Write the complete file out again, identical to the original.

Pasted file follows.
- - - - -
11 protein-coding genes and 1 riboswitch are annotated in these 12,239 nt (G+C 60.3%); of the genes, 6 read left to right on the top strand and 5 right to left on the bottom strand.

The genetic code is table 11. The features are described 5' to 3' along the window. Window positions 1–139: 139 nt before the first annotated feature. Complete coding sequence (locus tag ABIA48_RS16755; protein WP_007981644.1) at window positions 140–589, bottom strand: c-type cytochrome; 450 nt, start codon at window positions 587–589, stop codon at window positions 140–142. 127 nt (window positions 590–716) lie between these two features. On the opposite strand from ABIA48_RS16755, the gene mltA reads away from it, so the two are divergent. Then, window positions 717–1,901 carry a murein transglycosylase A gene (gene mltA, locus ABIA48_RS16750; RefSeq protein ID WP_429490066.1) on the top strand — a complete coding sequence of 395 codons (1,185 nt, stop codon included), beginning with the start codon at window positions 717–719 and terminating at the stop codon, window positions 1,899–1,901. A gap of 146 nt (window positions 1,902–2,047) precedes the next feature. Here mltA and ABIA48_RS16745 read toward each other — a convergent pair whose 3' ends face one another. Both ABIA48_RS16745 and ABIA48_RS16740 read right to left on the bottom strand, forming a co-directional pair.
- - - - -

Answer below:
11 protein-coding genes and 1 riboswitch are annotated in these 12,239 nt (G+C 60.3%); of the genes, 6 read left to right on the top strand and 5 right to left on the bottom strand.

The genetic code is table 11. The features are described 5' to 3' along the window. Window positions 1–139: 139 nt before the first annotated feature. Complete coding sequence (locus tag ABIA48_RS16755; protein WP_007981644.1) at window positions 140–589, bottom strand: c-type cytochrome; 450 nt, start codon at window positions 587–589, stop codon at window positions 140–142. 127 nt (window positions 590–716) lie between these two features. On the opposite strand from ABIA48_RS16755, the gene mltA reads away from it, so the two are divergent. Then, window positions 717–1,901 carry a murein transglycosylase A gene (gene mltA, locus ABIA48_RS16750; RefSeq protein ID WP_429490066.1) on the top strand — a complete coding sequence of 395 codons (1,185 nt, stop codon included), beginning with the start codon at window positions 717–719 and terminating at the stop codon, window positions 1,899–1,901. A gap of 146 nt (window positions 1,902–2,047) precedes the next feature. Here mltA and ABIA48_RS16745 read toward each other — a convergent pair whose 3' ends face one another. Both ABIA48_RS16745 and ABIA48_RS16740 read right to left on the bottom strand, forming a co-directional pair.